Monday, September 25

Research recap: Schizophrenia, sustainability and diversity center


July 6

  • UCLA researchers found that people in early stages of schizophrenia were able to remember details of social interactions when given context clues. A study published by the researchers from the Semel Institute for Neuroscience and Human Behavior found that individuals at risk of schizophrenia were able to match a person’s face to a description of a social interaction the person was in, while individuals with chronic schizophrenia could not. Researchers think the findings suggest a possible strategy of using context clues to improve the memory of patients in the early stages of schizophrenia.

July 7

  • UCLA researchers have found a way to improve hearing accuracy for people with schizophrenia. A study published by UCLA researchers from the Semel Institute found that passing a weak electrical current through the brain alters neuron activity. This effect could be used enhance auditory processing for people with schizophrenia, who often have difficulty distinguishing different tones of voices and as a result can struggle with social interactions.

July 11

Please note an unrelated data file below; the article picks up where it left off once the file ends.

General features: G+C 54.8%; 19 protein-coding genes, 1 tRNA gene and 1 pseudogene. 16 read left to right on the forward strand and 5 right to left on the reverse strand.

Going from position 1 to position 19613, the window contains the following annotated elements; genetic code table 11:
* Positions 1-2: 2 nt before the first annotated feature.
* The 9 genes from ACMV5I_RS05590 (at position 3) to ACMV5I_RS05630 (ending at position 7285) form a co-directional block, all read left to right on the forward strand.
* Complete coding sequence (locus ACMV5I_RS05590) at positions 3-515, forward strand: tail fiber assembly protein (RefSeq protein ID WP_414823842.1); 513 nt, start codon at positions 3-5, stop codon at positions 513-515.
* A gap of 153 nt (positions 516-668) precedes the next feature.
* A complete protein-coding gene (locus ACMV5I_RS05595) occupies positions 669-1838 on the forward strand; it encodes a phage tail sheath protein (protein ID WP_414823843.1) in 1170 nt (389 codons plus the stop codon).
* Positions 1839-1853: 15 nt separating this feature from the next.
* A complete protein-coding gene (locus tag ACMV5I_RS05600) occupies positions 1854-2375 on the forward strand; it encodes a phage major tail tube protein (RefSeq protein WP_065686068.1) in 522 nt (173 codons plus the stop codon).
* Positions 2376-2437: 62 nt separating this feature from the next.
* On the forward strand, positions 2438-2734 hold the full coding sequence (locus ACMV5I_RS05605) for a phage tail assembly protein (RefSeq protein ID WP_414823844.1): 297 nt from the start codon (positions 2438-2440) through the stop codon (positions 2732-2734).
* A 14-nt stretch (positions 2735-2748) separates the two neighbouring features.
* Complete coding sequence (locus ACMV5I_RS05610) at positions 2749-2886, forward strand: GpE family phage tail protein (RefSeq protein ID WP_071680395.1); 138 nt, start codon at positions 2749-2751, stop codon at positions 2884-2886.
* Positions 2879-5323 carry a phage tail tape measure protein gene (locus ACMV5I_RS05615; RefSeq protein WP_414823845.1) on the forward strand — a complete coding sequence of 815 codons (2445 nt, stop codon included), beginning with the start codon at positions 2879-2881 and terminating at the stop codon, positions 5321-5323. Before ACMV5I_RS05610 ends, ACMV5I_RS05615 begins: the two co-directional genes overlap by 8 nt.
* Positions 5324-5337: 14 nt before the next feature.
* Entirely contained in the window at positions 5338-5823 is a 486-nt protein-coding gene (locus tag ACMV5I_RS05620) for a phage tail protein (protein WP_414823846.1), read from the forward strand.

• The Institute of the Environment and Sustainability at UCLA launched the Pritzker Emerging Environmental Genius Award, the first major environmental award for individuals under the age of 40. Twenty nominees who have innovative projects for sustainability have been announced for the award, including scientists, chefs, entrepreneurs, farmers and artists. Five finalists will be chosen by various UCLA faculty, and the winner of the award will receive $100,000 as an investment in their project.

July 13

  • UCLA launched the Center for Diverse Leadership in Science, the first university-based center to promote diversity in the environmental science field. According to the Institute of the Environment and Sustainability at UCLA, a majority of the workforce in environmental science is made up of white males, and the center aims to open up the field to more underrepresented students through mentoring and fellowships.

 

 

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Science and heath editor

Nakahara is the assistant news editor for the science and health beat. She was previously a contributor for the science and health beat.


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